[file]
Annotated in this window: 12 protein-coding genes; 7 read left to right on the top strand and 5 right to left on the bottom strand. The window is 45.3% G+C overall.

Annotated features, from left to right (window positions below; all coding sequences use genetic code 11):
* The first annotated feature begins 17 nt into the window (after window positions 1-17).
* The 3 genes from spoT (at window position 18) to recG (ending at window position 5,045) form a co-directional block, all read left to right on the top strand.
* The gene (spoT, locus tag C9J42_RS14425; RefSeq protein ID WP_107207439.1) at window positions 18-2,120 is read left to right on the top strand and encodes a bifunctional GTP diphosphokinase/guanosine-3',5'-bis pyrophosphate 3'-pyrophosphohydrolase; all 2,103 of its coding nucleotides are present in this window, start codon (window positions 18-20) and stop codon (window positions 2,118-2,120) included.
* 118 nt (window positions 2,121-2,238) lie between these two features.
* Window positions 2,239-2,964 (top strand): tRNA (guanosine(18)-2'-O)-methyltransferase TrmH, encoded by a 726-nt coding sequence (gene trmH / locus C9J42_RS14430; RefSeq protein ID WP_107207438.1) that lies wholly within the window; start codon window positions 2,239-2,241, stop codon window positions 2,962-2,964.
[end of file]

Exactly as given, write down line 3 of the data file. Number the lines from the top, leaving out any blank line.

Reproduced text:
* The first annotated feature begins 17 nt into the window (after window positions 1-17).